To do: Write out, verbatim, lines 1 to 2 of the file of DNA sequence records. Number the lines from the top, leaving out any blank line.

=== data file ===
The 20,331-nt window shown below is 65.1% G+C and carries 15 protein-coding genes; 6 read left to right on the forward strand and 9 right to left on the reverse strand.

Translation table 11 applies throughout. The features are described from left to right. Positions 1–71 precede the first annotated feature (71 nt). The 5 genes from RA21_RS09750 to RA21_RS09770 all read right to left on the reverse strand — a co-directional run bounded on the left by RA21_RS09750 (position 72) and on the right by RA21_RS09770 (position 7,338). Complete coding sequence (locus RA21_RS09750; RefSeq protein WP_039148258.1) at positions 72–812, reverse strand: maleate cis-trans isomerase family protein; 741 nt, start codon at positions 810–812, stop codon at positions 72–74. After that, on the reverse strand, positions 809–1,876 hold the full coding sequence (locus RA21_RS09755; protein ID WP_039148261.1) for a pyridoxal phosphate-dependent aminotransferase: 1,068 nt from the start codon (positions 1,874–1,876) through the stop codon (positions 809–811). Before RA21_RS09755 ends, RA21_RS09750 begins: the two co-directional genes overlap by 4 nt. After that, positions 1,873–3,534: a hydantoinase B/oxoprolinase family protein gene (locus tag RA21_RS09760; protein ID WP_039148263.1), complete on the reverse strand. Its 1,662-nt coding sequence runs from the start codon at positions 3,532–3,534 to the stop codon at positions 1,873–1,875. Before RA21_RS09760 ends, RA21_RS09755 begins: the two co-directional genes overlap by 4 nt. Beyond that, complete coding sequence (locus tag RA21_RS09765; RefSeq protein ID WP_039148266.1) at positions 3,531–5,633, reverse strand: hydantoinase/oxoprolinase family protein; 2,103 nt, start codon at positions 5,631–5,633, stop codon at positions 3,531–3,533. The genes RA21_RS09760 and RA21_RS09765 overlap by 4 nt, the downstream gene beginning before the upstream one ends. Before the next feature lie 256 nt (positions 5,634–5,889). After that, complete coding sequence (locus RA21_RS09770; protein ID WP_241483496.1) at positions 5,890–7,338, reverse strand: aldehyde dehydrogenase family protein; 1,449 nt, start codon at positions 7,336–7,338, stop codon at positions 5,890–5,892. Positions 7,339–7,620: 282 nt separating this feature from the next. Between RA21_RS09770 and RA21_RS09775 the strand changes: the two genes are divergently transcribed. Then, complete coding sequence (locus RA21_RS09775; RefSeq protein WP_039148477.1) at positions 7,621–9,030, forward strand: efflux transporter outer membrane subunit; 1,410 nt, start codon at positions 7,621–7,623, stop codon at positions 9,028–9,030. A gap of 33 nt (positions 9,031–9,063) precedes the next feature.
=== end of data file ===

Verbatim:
The 20,331-nt window shown below is 65.1% G+C and carries 15 protein-coding genes; 6 read left to right on the forward strand and 9 right to left on the reverse strand.

Translation table 11 applies throughout. The features are described from left to right. Positions 1–71 precede the first annotated feature (71 nt). The 5 genes from RA21_RS09750 to RA21_RS09770 all read right to left on the reverse strand — a co-directional run bounded on the left by RA21_RS09750 (position 72) and on the right by RA21_RS09770 (position 7,338). Complete coding sequence (locus RA21_RS09750; RefSeq protein WP_039148258.1) at positions 72–812, reverse strand: maleate cis-trans isomerase family protein; 741 nt, start codon at positions 810–812, stop codon at positions 72–74. After that, on the reverse strand, positions 809–1,876 hold the full coding sequence (locus RA21_RS09755; protein ID WP_039148261.1) for a pyridoxal phosphate-dependent aminotransferase: 1,068 nt from the start codon (positions 1,874–1,876) through the stop codon (positions 809–811). Before RA21_RS09755 ends, RA21_RS09750 begins: the two co-directional genes overlap by 4 nt. After that, positions 1,873–3,534: a hydantoinase B/oxoprolinase family protein gene (locus tag RA21_RS09760; protein ID WP_039148263.1), complete on the reverse strand. Its 1,662-nt coding sequence runs from the start codon at positions 3,532–3,534 to the stop codon at positions 1,873–1,875. Before RA21_RS09760 ends, RA21_RS09755 begins: the two co-directional genes overlap by 4 nt. Beyond that, complete coding sequence (locus tag RA21_RS09765; RefSeq protein ID WP_039148266.1) at positions 3,531–5,633, reverse strand: hydantoinase/oxoprolinase family protein; 2,103 nt, start codon at positions 5,631–5,633, stop codon at positions 3,531–3,533. The genes RA21_RS09760 and RA21_RS09765 overlap by 4 nt, the downstream gene beginning before the upstream one ends. Before the next feature lie 256 nt (positions 5,634–5,889). After that, complete coding sequence (locus RA21_RS09770; protein ID WP_241483496.1) at positions 5,890–7,338, reverse strand: aldehyde dehydrogenase family protein; 1,449 nt, start codon at positions 7,336–7,338, stop codon at positions 5,890–5,892. Positions 7,339–7,620: 282 nt separating this feature from the next. Between RA21_RS09770 and RA21_RS09775 the strand changes: the two genes are divergently transcribed. Then, complete coding sequence (locus RA21_RS09775; RefSeq protein WP_039148477.1) at positions 7,621–9,030, forward strand: efflux transporter outer membrane subunit; 1,410 nt, start codon at positions 7,621–7,623, stop codon at positions 9,028–9,030. A gap of 33 nt (positions 9,031–9,063) precedes the next feature.